After 11 weeks of nationwide lockdowns, shutdowns and closures, it looks like the Bass Pro Tour has gotten the green flag to fish again. It’s time to hit the road, get back to work and get back to the word we all love in this sport: competition!
The first event back for the Bass Pro Tour is going to be one of the wildest wildcard tournaments ever held. Given the venue, the format, the huge amounts of money being paid and the increased emphasis on big bass in the form of daily big bass payouts, there’s never been a bass fishing competition like the one you’re about to see at the Bass Pro Tour Heavy Hitters event on the Kissimmee Chain of Lakes.
First of all, it’s central Florida in June, and there’s no historical playbook for this area during this time. While there are oodles of tournament results available for Florida in the winter months, competing there in the summer months is uncharted territory in terms of national-level tournaments. I know I’ve never personally fished a tournament on Toho or Kissimmee in June. I remember winning an Elite Series there years ago in March, but that’s probably the latest in the year I’ve ever fished there.
So this will totally be a new deal for me. I did stop there on the way to Okeechobee in February and looked around with the intentions of fishing the Heavy Hitters original date in May, but not June. I have no idea what the water conditions or grass growth will be like.
Multiple Factors to Consider
The other thing that will make the Heavy Hitters a challenge is the Kissimmee Chain is a vast and complex fishery. There are four lakes to choose from, a river system that connects them all and then the whole locking dilemma.
Originally, Heavy Hitters was supposed to be just 30 competitors, which makes locking a far more viable option. But due to the coronavirus chaos that has changed everything we do, the Heavy Hitters will now be a full Bass Pro Tour field and that makes the locking gamble a bit dicier.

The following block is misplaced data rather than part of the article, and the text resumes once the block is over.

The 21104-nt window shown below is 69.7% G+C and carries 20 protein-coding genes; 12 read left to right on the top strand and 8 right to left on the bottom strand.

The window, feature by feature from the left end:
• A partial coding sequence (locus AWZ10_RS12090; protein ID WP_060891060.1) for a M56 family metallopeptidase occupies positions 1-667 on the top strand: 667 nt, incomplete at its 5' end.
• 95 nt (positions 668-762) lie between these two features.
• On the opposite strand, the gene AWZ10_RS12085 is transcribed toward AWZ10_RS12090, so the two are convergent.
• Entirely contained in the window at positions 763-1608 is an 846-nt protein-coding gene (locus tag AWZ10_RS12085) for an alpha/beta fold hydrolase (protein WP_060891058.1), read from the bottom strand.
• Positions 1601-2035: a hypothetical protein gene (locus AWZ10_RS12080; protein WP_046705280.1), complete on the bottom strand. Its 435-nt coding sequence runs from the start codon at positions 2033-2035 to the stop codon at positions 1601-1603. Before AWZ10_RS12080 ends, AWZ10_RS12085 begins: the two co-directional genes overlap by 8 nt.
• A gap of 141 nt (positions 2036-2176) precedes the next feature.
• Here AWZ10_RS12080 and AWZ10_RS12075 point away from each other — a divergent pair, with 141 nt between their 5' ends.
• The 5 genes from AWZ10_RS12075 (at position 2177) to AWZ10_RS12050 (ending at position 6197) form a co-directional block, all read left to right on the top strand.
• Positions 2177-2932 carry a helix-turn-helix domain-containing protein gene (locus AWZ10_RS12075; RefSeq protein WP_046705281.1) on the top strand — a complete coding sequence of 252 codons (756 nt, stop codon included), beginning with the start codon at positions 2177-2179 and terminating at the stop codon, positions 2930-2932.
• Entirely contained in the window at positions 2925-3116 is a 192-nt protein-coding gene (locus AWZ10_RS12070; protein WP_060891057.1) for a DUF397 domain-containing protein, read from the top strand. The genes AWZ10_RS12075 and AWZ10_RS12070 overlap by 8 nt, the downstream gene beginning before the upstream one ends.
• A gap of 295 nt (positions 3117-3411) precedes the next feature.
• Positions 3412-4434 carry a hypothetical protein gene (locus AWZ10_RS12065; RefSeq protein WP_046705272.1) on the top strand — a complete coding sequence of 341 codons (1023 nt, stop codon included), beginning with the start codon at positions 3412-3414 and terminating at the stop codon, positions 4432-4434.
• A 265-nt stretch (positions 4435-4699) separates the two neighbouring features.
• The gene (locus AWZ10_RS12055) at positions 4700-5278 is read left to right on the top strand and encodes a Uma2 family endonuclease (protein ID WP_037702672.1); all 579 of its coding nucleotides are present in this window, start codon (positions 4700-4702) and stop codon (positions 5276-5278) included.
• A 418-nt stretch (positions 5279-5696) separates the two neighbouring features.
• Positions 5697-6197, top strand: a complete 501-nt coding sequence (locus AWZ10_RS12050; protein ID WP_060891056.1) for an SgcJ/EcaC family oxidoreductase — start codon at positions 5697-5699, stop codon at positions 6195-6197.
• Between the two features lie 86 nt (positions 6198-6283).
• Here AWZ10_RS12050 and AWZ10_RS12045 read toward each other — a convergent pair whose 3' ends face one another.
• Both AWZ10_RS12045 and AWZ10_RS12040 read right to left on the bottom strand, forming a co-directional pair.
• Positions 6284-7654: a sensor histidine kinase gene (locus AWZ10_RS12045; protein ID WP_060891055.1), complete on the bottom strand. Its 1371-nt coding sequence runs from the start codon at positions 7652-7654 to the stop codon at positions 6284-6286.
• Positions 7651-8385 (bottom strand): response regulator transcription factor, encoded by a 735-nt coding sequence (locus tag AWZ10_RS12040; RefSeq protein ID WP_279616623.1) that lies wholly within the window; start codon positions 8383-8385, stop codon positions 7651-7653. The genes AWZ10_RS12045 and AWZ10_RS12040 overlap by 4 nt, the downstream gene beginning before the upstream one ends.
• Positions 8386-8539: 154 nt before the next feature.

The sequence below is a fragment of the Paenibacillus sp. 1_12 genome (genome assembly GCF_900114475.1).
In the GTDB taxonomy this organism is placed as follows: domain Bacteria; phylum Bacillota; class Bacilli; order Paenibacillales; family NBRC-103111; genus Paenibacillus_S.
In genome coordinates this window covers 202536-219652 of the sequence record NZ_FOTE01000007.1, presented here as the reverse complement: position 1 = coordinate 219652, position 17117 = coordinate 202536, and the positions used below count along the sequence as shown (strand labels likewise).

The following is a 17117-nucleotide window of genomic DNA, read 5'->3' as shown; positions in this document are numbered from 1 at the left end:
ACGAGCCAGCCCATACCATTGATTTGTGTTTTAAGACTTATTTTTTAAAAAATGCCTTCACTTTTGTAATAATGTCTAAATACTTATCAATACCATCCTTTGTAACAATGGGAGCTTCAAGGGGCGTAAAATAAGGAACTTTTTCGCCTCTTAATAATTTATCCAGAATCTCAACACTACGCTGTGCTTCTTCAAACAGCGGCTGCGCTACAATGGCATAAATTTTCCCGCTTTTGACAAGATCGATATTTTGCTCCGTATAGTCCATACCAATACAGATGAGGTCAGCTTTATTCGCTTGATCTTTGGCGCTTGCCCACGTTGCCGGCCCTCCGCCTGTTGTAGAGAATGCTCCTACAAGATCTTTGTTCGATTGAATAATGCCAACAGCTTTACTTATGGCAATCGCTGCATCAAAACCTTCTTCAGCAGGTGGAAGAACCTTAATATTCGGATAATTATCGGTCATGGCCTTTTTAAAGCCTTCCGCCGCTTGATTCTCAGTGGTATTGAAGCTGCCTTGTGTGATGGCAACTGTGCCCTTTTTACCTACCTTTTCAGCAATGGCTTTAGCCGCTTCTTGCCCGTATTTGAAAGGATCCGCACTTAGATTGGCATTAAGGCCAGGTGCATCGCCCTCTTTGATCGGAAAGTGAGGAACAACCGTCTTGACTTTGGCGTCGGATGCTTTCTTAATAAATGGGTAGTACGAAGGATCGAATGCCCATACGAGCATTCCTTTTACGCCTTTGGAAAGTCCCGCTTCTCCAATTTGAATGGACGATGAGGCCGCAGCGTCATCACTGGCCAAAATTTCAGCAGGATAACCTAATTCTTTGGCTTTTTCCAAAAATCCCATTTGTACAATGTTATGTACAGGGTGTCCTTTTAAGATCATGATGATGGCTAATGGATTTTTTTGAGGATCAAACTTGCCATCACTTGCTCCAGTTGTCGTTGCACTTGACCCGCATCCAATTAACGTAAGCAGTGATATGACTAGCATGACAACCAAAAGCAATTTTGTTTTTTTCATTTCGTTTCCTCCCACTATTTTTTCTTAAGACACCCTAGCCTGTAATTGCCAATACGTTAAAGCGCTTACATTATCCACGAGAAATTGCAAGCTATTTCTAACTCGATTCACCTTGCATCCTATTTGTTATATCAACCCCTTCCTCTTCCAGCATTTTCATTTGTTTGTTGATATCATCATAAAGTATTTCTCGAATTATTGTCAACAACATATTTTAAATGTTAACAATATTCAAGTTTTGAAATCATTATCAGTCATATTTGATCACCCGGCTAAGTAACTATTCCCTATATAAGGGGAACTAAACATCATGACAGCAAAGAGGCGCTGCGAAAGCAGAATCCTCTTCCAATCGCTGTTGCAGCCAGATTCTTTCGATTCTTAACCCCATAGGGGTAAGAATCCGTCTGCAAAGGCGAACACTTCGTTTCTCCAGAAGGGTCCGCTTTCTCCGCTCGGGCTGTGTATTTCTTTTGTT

Having just two days of practice is going to compress these factors and decisions even more as well.
Add to that the new 2-pound minimum rule – as well as the big-bass cash awards each day – and now the options for which techniques you want to utilize become even more perplexing. One-pound schoolers won’t get it done, but committing your entire event to a magnum swimbait or monster punching bait just for big ones is a big risk.
Keep in mind the Heavy Hitters is also a points tournament as well: Swing and strike out in this one and your 2021 REDCREST hopes might crash in Florida.
Recently, I’ve been fishing to stay sharp for the Tour restart, but while most of the country has been fishing the postspawn, I’m fishing up here in Michigan where the leaves on the trees are just now budding out and a lot of my focus has been on smallmouth. So to go from jackets and smallmouth in Michigan to summer largemouths in Florida is going to be quite a change.
I’m not normally one to believe in the “locals have a distinct advantage” way of thinking, but I would have to think this Heavy Hitters event will line up nicely for guys like Shaw Grigsby, Bobby Lane and Terry Scroggins.
I’m betting these guys have plenty of hot-weather summer experience on Toho and Kissimmee and know how to utilize it. When it comes to offshore locations and taking advantage of the Kissimmee River’s mysterious flow, these guys will have a home-court advantage.
After a long unexpected break, it’s only fitting that the Heavy Hitters breaks the ice in a big way. It’s time to get the wheels and reels rolling again!